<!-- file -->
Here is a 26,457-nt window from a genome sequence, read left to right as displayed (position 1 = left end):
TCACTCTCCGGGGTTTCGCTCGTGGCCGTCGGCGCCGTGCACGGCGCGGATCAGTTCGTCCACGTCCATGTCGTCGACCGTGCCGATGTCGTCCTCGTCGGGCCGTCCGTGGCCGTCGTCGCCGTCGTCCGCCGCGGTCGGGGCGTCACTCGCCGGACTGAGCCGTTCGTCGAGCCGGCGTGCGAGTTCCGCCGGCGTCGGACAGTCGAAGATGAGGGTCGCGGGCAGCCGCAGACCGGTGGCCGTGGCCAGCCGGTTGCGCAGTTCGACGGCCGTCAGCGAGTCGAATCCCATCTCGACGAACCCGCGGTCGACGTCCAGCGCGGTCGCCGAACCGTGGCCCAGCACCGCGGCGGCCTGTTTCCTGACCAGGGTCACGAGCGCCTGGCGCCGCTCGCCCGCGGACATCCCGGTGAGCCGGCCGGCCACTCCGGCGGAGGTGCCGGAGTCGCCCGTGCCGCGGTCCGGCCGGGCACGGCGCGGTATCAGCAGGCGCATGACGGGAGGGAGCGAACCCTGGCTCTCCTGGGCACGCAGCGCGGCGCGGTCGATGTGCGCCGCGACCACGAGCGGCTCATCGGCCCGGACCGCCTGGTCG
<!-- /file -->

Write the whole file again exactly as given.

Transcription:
Here is a 26,457-nt window from a genome sequence, read left to right as displayed (position 1 = left end):
TCACTCTCCGGGGTTTCGCTCGTGGCCGTCGGCGCCGTGCACGGCGCGGATCAGTTCGTCCACGTCCATGTCGTCGACCGTGCCGATGTCGTCCTCGTCGGGCCGTCCGTGGCCGTCGTCGCCGTCGTCCGCCGCGGTCGGGGCGTCACTCGCCGGACTGAGCCGTTCGTCGAGCCGGCGTGCGAGTTCCGCCGGCGTCGGACAGTCGAAGATGAGGGTCGCGGGCAGCCGCAGACCGGTGGCCGTGGCCAGCCGGTTGCGCAGTTCGACGGCCGTCAGCGAGTCGAATCCCATCTCGACGAACCCGCGGTCGACGTCCAGCGCGGTCGCCGAACCGTGGCCCAGCACCGCGGCGGCCTGTTTCCTGACCAGGGTCACGAGCGCCTGGCGCCGCTCGCCCGCGGACATCCCGGTGAGCCGGCCGGCCACTCCGGCGGAGGTGCCGGAGTCGCCCGTGCCGCGGTCCGGCCGGGCACGGCGCGGTATCAGCAGGCGCATGACGGGAGGGAGCGAACCCTGGCTCTCCTGGGCACGCAGCGCGGCGCGGTCGATGTGCGCCGCGACCACGAGCGGCTCATCGGCCCGGACCGCCTGGTCG